Alaska House passes bill finalizing budget; Senate to consider
Posted & Edited By MARY KAUFFMAN
September 02, 2021
HB 3003 included a $2,350 PFD but on Tuesday, August 24th, the House Finance Committee amended the Bill to reduce the PFD to $1,100. The Bill was also amended to pay over $100 million in owed oil tax credits.
In August 2021, Governor Michael Dunleavy expanded the third special session and introduced a budget bill to provide for a $2,350 Permanent Fund Dividend (PFD) and fully fund Alaska’s student scholarship programs.This followed the release of the legislative Fiscal Policy Working Group’s report, and conversations between the Dunleavy administration and legislative leadership.
Dunlevy said at the time he introduced a budget bill in August, “Alaskans are still in recovery mode from the economic impacts of the pandemic. With this in mind, and following recent encouraging conversations with legislators, my administration has put forth a vehicle for the legislature to fund the PFD and student scholarships – two critical programs that directly impact Alaskans,” said Governor Dunleavy. “We recognize there may be other appropriations the legislature will consider as we work collaboratively to finalize the FY 22 budget in this special session; but I am committed to ensuring Alaskans get a fair share of their resource wealth.”
HB 3003 was moved out of the House Finance Committee on Wednesday, August 25th. After a lengthy amendment process, the Bill passed the House on Tuesday, August 31st. Some of the highlights of the appropriations Bill follows:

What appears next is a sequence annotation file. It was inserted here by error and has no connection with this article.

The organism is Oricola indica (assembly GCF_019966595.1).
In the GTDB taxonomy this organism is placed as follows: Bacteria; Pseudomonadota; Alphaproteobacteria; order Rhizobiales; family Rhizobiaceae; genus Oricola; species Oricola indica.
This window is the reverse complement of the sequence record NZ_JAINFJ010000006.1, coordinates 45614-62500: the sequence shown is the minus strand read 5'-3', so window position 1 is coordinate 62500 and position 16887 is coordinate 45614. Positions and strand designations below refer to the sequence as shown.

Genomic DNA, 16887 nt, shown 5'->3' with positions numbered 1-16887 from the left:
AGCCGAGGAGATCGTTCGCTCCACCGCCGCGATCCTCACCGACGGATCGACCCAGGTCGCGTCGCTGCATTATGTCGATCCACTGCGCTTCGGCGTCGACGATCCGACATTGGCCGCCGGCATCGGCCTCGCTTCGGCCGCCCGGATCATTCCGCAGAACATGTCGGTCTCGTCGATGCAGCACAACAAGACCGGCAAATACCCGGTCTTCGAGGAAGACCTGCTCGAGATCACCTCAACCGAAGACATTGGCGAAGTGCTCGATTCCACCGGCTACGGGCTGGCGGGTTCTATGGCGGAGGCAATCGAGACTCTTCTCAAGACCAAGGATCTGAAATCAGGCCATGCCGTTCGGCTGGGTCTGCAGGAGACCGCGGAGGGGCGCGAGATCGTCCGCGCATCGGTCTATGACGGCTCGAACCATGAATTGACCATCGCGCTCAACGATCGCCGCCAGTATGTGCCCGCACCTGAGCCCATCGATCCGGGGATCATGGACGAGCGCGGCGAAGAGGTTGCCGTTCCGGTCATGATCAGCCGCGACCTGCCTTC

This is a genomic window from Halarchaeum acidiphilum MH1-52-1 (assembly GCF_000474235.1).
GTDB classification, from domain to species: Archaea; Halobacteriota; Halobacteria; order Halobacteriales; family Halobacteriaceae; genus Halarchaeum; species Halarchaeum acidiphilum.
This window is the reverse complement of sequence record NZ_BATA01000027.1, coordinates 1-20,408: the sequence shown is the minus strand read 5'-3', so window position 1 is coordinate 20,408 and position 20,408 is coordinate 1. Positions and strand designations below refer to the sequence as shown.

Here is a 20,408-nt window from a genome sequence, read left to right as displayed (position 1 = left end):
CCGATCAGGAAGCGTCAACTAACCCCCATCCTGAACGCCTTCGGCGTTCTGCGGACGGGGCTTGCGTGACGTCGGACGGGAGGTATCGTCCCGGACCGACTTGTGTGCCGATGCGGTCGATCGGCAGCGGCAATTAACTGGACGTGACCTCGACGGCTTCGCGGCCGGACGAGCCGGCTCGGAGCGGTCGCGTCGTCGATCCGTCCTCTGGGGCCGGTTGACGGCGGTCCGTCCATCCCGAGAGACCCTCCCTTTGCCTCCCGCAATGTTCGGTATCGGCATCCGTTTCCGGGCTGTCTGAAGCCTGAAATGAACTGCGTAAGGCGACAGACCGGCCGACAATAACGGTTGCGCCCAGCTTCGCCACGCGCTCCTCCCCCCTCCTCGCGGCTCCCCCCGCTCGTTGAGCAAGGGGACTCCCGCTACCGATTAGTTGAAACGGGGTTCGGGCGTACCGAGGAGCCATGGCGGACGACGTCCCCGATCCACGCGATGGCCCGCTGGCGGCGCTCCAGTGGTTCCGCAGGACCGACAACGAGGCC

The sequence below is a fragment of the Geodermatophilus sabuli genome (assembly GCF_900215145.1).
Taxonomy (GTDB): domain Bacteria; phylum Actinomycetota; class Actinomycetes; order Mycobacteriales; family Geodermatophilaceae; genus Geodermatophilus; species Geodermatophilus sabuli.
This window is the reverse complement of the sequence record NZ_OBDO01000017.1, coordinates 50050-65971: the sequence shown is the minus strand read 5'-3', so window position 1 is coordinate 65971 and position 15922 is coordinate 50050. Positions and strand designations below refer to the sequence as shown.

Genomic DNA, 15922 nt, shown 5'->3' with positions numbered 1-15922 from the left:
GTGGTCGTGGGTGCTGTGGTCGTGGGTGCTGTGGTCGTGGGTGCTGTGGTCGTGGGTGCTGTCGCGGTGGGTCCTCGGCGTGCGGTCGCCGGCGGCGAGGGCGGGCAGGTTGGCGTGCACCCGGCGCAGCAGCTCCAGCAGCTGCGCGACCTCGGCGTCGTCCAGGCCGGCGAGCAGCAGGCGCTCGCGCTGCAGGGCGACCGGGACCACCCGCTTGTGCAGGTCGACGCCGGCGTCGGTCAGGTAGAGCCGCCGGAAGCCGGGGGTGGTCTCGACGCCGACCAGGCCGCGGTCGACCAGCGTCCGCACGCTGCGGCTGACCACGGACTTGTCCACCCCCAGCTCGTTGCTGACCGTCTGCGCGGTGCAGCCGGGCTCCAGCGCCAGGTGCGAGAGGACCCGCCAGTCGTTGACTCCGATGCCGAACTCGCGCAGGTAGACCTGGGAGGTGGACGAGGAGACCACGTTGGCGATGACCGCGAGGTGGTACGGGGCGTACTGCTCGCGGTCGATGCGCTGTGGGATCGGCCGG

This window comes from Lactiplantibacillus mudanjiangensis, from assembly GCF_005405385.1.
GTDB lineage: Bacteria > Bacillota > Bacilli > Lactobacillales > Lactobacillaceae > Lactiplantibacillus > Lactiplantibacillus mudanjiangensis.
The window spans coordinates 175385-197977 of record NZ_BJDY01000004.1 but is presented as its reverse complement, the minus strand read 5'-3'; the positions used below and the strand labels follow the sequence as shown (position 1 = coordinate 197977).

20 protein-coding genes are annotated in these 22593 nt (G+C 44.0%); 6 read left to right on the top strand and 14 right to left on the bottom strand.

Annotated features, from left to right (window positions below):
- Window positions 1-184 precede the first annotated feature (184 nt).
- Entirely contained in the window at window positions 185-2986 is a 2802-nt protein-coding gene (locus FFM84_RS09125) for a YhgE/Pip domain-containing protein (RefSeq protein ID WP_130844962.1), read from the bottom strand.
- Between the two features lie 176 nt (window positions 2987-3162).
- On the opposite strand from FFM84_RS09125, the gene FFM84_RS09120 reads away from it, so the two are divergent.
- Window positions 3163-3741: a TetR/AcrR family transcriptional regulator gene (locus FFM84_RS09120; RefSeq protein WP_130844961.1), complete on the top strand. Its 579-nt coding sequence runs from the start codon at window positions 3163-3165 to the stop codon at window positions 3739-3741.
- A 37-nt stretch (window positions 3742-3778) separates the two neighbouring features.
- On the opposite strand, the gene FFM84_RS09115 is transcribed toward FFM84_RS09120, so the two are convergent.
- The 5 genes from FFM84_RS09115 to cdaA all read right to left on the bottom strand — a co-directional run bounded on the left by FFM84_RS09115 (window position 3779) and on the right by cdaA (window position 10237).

However, prior to the vote in the House, Governor Dunleavy Directed Immediate Funding of Student Scholarships, WWAMI Program, Other Critical Programs on August 26, 2021. In addition to HB 3003, there are several other bills introduced on new revenues and more.
“Today’s outcome provides certainty to Alaskans after the dividend was vetoed earlier this summer that much-needed cash will land in their bank accounts this fall," Speaker Louise Stutes (R-Kodiak) said.
Stutes said, "The dividend that found consensus is the most the state can afford to pay until Alaska's structural budget deficit is resolved, a task we remain committed to taking on in the months ahead.”
Rep. Calvin Schrage (I-Anchorage), who served on the Fiscal Policy Working Group, added, "The job isn't finished, but today was a step in the right direction that we took care of our most pressing concern—that Alaskans will receive a healthy dividend after it was vetoed earlier this summer. I look forward to the work we have ahead of us to resolve the recommendations of the Fiscal Policy Working Group."
After passage by the House, HB 3003 was sent to the Alaska Senate for consideration.
In a newsletter released by Alaska Senator Tom Begich Tuesday he wrote, "By now, you’ve probably read that things are a series of fits and starts in Juneau. At the beginning of the special session, the Fiscal Policy Working Group introduced their recommendations. There’s a lot on their list that isn’t new, but a few things really stand out as a responsible way to get our state’s finances headed in a stable direction".
Further Sen. Begich wrote, "Now, it’s time for the hard work. Our regular and deliberative leadership meetings amongst the four caucus leaders and the Governor’s office focus on how to make a fiscal policy work for Alaska. Discussions continue to be illuminating as we work our way to figure out how to ensure the needs of Alaskans are met and the state fulfills its constitutional obligations."
"I don’t pretend to say that it's all downhill from here. There are still the issues of the reverse sweep, the 2021 PFD, school bond debt reimbursement, and per barrel oil tax credit reductions. But, If we can’t come together and figure this out now, Alaska is definitely in for a rough road," wrote Begich.
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